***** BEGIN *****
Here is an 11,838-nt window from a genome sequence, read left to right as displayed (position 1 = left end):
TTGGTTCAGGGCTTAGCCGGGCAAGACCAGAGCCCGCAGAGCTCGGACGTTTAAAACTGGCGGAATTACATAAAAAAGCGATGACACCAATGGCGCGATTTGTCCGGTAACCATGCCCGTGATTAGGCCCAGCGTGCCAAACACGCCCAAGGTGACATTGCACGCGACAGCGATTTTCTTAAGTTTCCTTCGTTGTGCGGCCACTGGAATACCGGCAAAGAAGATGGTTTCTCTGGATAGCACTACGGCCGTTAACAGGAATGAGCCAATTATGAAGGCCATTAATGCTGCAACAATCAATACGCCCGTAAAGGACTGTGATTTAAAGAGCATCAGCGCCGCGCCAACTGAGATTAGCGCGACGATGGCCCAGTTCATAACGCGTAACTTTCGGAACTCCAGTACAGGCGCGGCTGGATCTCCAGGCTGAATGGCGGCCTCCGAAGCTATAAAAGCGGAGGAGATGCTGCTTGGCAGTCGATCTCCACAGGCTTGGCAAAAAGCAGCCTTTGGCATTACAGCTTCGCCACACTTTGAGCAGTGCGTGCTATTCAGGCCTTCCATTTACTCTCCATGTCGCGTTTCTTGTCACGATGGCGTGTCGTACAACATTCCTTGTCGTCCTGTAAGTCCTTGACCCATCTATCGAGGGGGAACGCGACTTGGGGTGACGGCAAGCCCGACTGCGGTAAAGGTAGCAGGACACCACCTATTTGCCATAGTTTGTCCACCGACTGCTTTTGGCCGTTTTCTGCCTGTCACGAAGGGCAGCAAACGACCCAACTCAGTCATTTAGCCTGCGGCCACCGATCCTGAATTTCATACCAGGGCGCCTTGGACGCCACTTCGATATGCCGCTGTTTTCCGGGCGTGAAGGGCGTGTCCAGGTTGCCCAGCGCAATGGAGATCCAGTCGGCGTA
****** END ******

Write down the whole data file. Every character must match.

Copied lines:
Here is an 11,838-nt window from a genome sequence, read left to right as displayed (position 1 = left end):
TTGGTTCAGGGCTTAGCCGGGCAAGACCAGAGCCCGCAGAGCTCGGACGTTTAAAACTGGCGGAATTACATAAAAAAGCGATGACACCAATGGCGCGATTTGTCCGGTAACCATGCCCGTGATTAGGCCCAGCGTGCCAAACACGCCCAAGGTGACATTGCACGCGACAGCGATTTTCTTAAGTTTCCTTCGTTGTGCGGCCACTGGAATACCGGCAAAGAAGATGGTTTCTCTGGATAGCACTACGGCCGTTAACAGGAATGAGCCAATTATGAAGGCCATTAATGCTGCAACAATCAATACGCCCGTAAAGGACTGTGATTTAAAGAGCATCAGCGCCGCGCCAACTGAGATTAGCGCGACGATGGCCCAGTTCATAACGCGTAACTTTCGGAACTCCAGTACAGGCGCGGCTGGATCTCCAGGCTGAATGGCGGCCTCCGAAGCTATAAAAGCGGAGGAGATGCTGCTTGGCAGTCGATCTCCACAGGCTTGGCAAAAAGCAGCCTTTGGCATTACAGCTTCGCCACACTTTGAGCAGTGCGTGCTATTCAGGCCTTCCATTTACTCTCCATGTCGCGTTTCTTGTCACGATGGCGTGTCGTACAACATTCCTTGTCGTCCTGTAAGTCCTTGACCCATCTATCGAGGGGGAACGCGACTTGGGGTGACGGCAAGCCCGACTGCGGTAAAGGTAGCAGGACACCACCTATTTGCCATAGTTTGTCCACCGACTGCTTTTGGCCGTTTTCTGCCTGTCACGAAGGGCAGCAAACGACCCAACTCAGTCATTTAGCCTGCGGCCACCGATCCTGAATTTCATACCAGGGCGCCTTGGACGCCACTTCGATATGCCGCTGTTTTCCGGGCGTGAAGGGCGTGTCCAGGTTGCCCAGCGCAATGGAGATCCAGTCGGCGTA